Bread from heaven

    Dutch survivors thank RAF for World War II drop that saved millions
    Britain will be 'run for the wealthy and powerful' if Tories retain power - Labour

    How 'the Axe' helped Labour

    UK will be 'run for the wealthy and powerful' if Tories retain power
    Rare and exclusive video shows the horrific price paid by activists for challenging the rule of jihadist extremists in Syria

    The price to be paid for challenging the rule of extremists

    A revolution now 'consuming its own children'
    Welcome to the world of Megagames

    Welcome to the world of Megagames

    300 players take part in Watch the Skies! board game in London
    'Nymphomaniac' actress reveals what it was really like to star in one of the most explicit films ever

    Charlotte Gainsbourg on 'Nymphomaniac'

    Starring in one of the most explicit films ever
    Robert Fisk in Abu Dhabi: The Emirates' out-of-sight migrant workers helping to build the dream projects of its rulers

    Robert Fisk in Abu Dhabi

    The Emirates' out-of-sight migrant workers helping to build the dream projects of its rulers
    Vince Cable interview: Charging fees for employment tribunals was 'a very bad move'

    Vince Cable exclusive interview

    Charging fees for employment tribunals was 'a very bad move'
    Iwan Rheon interview: Game of Thrones star returns to his Welsh roots to record debut album

    Iwan Rheon is returning to his Welsh roots

    Rheon is best known for his role as the Bastard of Bolton. It's gruelling playing a sadistic torturer, he tells Craig McLean, but it hasn't stopped him recording an album of Welsh psychedelia
    Russell Brand's interview with Ed Miliband has got everyone talking about The Trews

    Everyone is talking about The Trews

    Russell Brand's 'true news' videos attract millions of viewers. But today's 'Milibrand' interview introduced his resolutely amateurish style to a whole new crowd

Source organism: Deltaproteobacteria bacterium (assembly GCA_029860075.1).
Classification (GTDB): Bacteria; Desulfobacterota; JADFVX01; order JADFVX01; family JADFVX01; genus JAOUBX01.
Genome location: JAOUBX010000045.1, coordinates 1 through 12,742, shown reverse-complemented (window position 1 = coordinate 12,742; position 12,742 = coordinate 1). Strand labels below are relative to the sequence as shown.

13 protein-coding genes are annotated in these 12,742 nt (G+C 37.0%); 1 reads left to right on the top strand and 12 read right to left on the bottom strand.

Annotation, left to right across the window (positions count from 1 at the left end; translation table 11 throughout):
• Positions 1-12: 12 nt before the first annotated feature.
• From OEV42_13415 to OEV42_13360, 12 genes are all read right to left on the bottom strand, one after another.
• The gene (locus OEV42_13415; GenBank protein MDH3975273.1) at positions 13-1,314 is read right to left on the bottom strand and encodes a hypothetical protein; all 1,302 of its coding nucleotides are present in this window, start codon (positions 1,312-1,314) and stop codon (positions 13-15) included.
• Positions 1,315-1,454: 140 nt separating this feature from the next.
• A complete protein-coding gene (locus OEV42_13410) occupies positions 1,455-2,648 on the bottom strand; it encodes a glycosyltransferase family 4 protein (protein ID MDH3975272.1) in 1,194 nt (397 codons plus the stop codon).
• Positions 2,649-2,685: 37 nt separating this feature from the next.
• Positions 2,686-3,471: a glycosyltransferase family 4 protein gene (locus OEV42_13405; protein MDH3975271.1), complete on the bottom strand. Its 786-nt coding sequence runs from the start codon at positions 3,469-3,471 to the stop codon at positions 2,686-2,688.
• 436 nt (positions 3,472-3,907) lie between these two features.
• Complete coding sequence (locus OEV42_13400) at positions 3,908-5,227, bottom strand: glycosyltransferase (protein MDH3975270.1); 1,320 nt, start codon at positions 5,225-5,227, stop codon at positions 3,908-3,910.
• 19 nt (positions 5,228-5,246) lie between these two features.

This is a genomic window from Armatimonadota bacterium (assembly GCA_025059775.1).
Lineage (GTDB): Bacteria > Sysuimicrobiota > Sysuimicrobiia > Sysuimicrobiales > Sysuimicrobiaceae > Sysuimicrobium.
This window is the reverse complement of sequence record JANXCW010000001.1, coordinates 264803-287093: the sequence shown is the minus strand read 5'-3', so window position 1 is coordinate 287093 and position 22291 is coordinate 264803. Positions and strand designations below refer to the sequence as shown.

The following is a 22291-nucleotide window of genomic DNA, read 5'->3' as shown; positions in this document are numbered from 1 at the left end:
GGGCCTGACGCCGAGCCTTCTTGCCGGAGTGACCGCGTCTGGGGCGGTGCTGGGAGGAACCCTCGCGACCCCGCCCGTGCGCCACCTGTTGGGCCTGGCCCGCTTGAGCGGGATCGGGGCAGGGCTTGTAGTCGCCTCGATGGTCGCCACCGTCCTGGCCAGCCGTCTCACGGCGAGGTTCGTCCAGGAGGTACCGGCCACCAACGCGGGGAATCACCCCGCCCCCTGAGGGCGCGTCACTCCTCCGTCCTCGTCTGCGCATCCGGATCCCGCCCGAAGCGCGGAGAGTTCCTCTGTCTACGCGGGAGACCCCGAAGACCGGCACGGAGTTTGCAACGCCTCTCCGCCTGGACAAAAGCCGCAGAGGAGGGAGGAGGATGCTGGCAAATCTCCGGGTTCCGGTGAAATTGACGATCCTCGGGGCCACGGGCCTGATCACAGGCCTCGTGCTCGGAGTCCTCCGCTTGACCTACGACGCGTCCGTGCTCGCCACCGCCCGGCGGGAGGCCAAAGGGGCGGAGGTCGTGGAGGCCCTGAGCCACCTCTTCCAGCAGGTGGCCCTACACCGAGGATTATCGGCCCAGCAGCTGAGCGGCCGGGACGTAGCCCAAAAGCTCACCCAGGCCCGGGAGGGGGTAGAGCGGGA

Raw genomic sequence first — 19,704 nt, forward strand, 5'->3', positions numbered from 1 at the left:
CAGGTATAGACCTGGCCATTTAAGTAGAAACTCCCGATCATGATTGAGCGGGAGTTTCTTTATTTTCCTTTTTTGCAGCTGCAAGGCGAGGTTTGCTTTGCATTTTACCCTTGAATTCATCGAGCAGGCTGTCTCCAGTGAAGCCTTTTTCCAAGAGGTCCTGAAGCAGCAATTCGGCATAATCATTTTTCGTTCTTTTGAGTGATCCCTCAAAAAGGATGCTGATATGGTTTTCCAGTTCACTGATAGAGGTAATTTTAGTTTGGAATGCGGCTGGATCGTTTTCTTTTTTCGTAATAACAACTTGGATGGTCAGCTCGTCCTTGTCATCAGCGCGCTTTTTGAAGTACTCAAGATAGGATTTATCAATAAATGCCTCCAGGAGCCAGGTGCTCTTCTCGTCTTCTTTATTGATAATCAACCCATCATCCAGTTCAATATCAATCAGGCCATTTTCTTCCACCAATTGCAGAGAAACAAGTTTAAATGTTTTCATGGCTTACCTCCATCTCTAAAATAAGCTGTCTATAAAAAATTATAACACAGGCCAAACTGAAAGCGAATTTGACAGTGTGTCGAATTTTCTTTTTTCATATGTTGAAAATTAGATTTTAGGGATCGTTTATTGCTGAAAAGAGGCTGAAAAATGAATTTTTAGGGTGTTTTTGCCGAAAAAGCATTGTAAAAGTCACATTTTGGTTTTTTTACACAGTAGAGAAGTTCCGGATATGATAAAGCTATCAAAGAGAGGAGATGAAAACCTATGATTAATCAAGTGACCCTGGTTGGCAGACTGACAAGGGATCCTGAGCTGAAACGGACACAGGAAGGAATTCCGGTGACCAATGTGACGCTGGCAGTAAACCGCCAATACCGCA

Morne Hardenberg interview: Cameraman for BBC's upcoming show Shark on filming the ocean's most dangerous predator

    It's time for my close-up

    Meet the man who films great whites for a living
    Increasing numbers of homeless people in America keep their mobile phones on the streets

    Homeless people keep mobile phones

    A homeless person with a smartphone is a common sight in the US. And that's creating a network where the 'hobo' community can share information - and fight stigma - like never before
    'Queer saint' Peter Watson left his mark on British culture by bankrolling artworld giants

    'Queer saint' who bankrolled artworld giants

    British culture owes a huge debt to Peter Watson, says Michael Prodger
    Pushkin Prizes: Unusual exchange programme aims to bring countries together through culture

    Pushkin Prizes brings countries together

    Ten Scottish schoolchildren and their Russian peers attended a creative writing workshop in the Highlands this week
    14 best kids' hoodies

    14 best kids' hoodies

    Don't get caught out by that wind on the beach. Zip them up in a lightweight top to see them through summer to autumn
    Robert Fisk in Abu Dhabi: The acceptable face of the Emirates

    The acceptable face of the Emirates

    Has Abu Dhabi found a way to blend petrodollars with principles, asks Robert Fisk